Thursday, August 13, 2015

Thursday, August 13, 2015

How Do I: Get Rid of These Batteries?

The topic of recycling batteries may not necessarily be exciting, but it's certainly important! There are many ways to get rid of batteries responsibly, without having to add them to a landfill pile.

Why should you avoid throwing dead batteries in the trash? Electronics and electrical components contain heavy metals and toxic chemicals that can leak out, seep into the ground or water sources, and cause pollution and illness. Polluted water already causes enough problems - why would you want to add to the issues?


So, how to recycle batteries.

Your local Best Buy accepts old rechargeable batteries in their kiosks at the front of the store. In Louisiana specifically, you can drop off rechargeable batteries, laptop batteries, battery backups and cell phone batteries. They do not accept single-use batteries, rechargeable batteries more than 11 pounds, car batteries and lithium ion batteries. Check Best Buy's recycling page for information on your own state.

RecycleNation provides a directory guiding you where to recycle many different products, including single-use and lithium ion batteries. A quick search for single-use battery recycling near my zip code tells me that Radio Shack accepts them. A word of advice: Call the place where you want to go and confirm they do accept the items for recycling, BEFORE you drive out there. (Save you some gas!)

The Louisiana DEQ website breaks down e-cycling dropoff locations by city, and their definition of electronics covers rechargeable batteries.

Call2Recycle is a rechargeable battery and cell phone collection program that has collection sites all over the country. A search around Lafayette tells me there are collection sites at Home Depot, Lowes, Sears and Office Depot.

Some household e-waste and chemical collection days in cities will accept single-use batteries; just check with your city before your bring your stash.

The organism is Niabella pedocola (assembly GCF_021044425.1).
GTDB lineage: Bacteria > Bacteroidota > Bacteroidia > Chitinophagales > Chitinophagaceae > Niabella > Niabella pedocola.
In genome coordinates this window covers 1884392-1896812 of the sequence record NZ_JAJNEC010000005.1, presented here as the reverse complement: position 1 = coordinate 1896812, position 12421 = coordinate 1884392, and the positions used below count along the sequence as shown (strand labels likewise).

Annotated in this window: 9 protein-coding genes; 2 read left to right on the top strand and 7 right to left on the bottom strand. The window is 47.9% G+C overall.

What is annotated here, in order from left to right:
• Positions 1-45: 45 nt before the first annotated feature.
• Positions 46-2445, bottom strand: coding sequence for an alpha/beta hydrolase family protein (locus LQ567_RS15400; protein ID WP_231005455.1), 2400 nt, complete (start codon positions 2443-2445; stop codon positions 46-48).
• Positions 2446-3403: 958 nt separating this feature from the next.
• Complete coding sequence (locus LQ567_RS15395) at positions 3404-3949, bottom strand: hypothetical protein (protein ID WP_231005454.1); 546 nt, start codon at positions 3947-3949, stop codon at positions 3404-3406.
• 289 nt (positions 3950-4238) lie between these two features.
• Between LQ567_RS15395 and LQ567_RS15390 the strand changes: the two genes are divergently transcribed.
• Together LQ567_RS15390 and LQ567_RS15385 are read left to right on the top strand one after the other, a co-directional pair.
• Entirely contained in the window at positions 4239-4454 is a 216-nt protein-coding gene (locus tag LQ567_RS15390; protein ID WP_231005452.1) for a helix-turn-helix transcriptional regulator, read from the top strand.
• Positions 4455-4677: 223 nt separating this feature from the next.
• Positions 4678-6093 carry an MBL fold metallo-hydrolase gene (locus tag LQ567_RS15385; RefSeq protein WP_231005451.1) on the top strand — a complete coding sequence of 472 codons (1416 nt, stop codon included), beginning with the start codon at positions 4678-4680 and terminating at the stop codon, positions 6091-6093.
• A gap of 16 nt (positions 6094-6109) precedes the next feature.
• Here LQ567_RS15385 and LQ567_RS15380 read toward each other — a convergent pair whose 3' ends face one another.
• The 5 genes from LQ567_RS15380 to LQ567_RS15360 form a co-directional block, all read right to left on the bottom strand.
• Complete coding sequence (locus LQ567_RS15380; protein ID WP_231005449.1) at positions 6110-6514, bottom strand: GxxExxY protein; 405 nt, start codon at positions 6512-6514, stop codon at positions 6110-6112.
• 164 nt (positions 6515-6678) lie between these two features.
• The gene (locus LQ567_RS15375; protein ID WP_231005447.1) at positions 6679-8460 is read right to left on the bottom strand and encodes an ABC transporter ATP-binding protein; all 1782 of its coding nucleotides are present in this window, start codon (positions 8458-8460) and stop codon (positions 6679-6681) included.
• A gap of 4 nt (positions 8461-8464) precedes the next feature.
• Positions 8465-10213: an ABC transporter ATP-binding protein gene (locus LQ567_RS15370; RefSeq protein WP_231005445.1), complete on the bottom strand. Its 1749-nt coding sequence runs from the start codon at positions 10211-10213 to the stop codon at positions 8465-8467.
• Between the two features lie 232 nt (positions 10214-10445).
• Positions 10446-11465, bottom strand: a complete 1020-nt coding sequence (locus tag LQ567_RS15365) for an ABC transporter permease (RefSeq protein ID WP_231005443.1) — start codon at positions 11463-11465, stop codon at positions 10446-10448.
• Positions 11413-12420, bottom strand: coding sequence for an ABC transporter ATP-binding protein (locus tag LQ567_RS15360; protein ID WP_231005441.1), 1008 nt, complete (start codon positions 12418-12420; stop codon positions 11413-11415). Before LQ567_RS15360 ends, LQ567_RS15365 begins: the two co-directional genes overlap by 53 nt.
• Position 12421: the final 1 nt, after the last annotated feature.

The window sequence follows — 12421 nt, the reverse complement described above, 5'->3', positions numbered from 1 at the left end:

Battery Solutions is a company that recycles a wide assortment of battery types, and they have instructions on how you can recycle with them.

Energizer has a new EcoAdvanced battery that contains 4% recycled batteries. Their claim is that the eco batteries require less mining of virgin material and reduce the amount of batteries consumers need to power their devices resulting in less waste.

http://www.energizer.com/docs/default-source/pdf/energizer-ecoadvanced-infographic-final.pdf 


Rethink Recycling and Duracell both maintain that it's safe to throw away single-use batteries manufactured after 1993, when the Lead Battery Recycling Incentives Act amended the Solid Waste Disposal Act. As Duracell says, they discontinued the use of mercury as well in 1993. However, it's better to err on the safe side, and dispose of batteries without dumping them in a landfill. California even requires that batteries be recycled.

Larger or specialty batteries may require separate treatment. Auto batteries should be recycled by the store that changes it for you; if you change your own battery, contact an auto parts store to see if they can recycle it for you.

Looking into how to recycle old cell phones and their batteries? Check out this Eco Cajun blog post!

Read up on general electronics recycling in another blog post.

No comments :

Post a Comment

Eco Cajun | The Earth Just Wants To Be Loved Ba-You! All posts, content, graphics and photographs copyright 2009- 2016 Eco Cajun, unless otherwise credited. BLOG DESIGN BY Labinastudio.